LSU expects improvement up front vs. 'Bama in BCS
BATON ROUGE, La. (AP)
Amid the euphoria of No. 1 LSU's win over second-ranked Alabama earlier this season, offensive coordinator and line coach Greg Studrawa was concerned about the Tigers' inability to run inside against the Crimson Tide.
Studrawa and his linemen say they're motivated to change that going into the BCS title game rematch in New Orleans on Jan. 9.
''I don't think we played well. It's that simple,'' Studrawa said. ''Give credit to Alabama's defense. They're a good defense, no doubt, but we've played good defenses before. We didn't execute as well as we wanted to.
''The great thing is, these guys know they can do better, and so do I,'' Studrawa continued. ''I'll call a better game and get them in position to make better plays. We're going to play better. I'm confident that we can.''
LSU, which averaged 215 yards rushing this season, had 148 at Alabama, matching a season low in a 9-6 overtime victory in which neither team scored a touchdown. Most of LSU's runs against the Tide were option plays to the outside.
''We won the game but we lost up front and we want that to be different this time,'' left tackle Chris Faulk said. ''We didn't do a good job coming off the ball. It was so loud and it was like nobody wanted to make a mistake so we were jumpy.''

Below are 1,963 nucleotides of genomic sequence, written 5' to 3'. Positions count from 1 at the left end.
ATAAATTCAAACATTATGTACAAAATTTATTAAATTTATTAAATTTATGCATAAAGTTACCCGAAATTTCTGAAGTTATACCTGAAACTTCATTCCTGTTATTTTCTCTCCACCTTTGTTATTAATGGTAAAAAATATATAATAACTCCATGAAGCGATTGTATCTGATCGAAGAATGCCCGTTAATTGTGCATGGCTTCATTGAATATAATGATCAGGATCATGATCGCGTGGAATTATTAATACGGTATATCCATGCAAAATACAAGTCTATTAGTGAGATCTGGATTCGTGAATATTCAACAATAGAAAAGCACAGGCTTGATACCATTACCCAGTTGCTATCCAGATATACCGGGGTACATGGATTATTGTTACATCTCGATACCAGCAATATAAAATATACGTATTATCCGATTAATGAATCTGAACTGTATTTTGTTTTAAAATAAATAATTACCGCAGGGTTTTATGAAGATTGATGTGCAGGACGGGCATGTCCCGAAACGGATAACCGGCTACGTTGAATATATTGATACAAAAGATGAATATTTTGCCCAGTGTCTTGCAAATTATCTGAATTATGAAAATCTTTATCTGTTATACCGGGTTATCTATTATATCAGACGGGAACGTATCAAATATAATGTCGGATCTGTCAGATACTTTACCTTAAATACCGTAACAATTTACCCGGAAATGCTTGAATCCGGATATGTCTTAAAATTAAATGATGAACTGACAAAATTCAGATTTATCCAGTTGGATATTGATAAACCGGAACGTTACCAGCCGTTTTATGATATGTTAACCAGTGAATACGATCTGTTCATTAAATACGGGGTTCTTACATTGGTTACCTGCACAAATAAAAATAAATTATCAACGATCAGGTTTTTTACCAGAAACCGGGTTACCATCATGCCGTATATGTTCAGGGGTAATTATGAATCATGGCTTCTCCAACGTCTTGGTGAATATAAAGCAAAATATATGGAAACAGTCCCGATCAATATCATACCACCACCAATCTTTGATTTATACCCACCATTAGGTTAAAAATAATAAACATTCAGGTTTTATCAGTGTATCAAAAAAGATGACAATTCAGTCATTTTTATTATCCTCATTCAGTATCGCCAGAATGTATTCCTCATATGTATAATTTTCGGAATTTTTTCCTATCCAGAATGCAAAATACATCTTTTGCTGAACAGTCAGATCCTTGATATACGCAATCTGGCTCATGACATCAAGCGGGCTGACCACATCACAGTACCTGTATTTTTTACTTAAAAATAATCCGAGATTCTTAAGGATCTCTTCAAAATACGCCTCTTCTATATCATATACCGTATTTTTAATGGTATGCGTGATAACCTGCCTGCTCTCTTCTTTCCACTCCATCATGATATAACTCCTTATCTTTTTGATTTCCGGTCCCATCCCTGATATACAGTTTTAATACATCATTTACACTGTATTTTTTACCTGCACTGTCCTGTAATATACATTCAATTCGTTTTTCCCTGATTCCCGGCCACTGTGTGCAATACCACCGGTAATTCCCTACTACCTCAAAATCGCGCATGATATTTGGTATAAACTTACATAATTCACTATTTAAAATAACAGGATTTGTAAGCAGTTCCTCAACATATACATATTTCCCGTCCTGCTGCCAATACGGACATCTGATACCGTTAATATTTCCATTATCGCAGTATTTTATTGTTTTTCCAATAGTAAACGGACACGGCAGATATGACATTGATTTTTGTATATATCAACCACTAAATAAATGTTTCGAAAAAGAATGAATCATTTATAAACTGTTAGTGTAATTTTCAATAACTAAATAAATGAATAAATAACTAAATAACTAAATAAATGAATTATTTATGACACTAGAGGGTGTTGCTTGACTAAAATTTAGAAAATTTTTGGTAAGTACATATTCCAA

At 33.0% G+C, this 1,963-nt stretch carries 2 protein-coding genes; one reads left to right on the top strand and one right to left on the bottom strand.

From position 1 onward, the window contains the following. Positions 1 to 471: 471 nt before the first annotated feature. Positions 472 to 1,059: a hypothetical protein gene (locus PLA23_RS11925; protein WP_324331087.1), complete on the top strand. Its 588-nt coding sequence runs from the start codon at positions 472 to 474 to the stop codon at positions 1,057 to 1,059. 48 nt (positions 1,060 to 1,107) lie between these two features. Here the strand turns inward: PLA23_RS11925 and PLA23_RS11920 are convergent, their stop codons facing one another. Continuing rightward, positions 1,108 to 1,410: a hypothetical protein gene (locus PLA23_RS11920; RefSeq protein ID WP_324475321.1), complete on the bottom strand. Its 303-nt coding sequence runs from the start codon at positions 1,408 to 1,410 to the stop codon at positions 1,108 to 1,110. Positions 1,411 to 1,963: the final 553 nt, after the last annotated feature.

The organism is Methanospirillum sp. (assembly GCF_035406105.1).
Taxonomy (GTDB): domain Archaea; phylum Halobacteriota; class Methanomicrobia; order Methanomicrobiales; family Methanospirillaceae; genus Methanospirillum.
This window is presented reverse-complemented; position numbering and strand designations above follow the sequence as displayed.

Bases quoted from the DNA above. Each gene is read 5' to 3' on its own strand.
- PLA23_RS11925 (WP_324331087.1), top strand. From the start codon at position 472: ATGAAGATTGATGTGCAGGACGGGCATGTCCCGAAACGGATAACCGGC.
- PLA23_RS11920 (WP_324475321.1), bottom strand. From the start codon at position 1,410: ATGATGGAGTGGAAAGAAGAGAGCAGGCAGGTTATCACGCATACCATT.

For Faulk and fellow linemen, there was no hiding from their struggles against Alabama when the raspy-voiced Studrawa gathered them for a film session.
''When we were watching that, the five of us from up front kept looking at each other and saying `We've got to play better than that,' " right tackle Alex Hurst said.
Since Studrawa moved to the offensive coordinator spot in a pinch in August when Steve Kragthorpe was diagnosed with Parkinson's disease, Studrawa has called games from the press box, leaving his linemen on the field without their top position coach.
Studrawa was confident in making such a move because LSU has a veteran group of players that coaches said they trusted to police themselves.
''The good thing about it is, when the kids watched that game, they saw it,'' Studrawa said. ''They didn't sit in here and rejoice in what we did in that game. They knew we did enough things to win that game, but they also knew we missed on a lot of opportunities that we had. That's the most important thing.''
Following the Alabama game, the LSU offense generated 284.3 rushing yards a game and 6.3 yards a rush. The only hiccup was a first-half malaise against Georgia in the SEC Championship Game when the Tigers couldn't generate a first down and scratched out only 21 yards on five possessions.
There was a common thread to the Alabama and Georgia defenses because both use a 3-4 scheme. Solving the Bulldogs over the final 30 minutes is something Studrawa hopes can serve as a blueprint.
Also high on the list of lessons learned: Don't panic.
''In the beginning of the game against Georgia we were pressing,'' Studrawa said. ''Georgia did some different things that we didn't adjust to right away. We made our halftime adjustments and we were fine.
''That's a beautiful thing about this team,'' Studrawa continued. ''They don't panic. They told me `Coach we got it.' "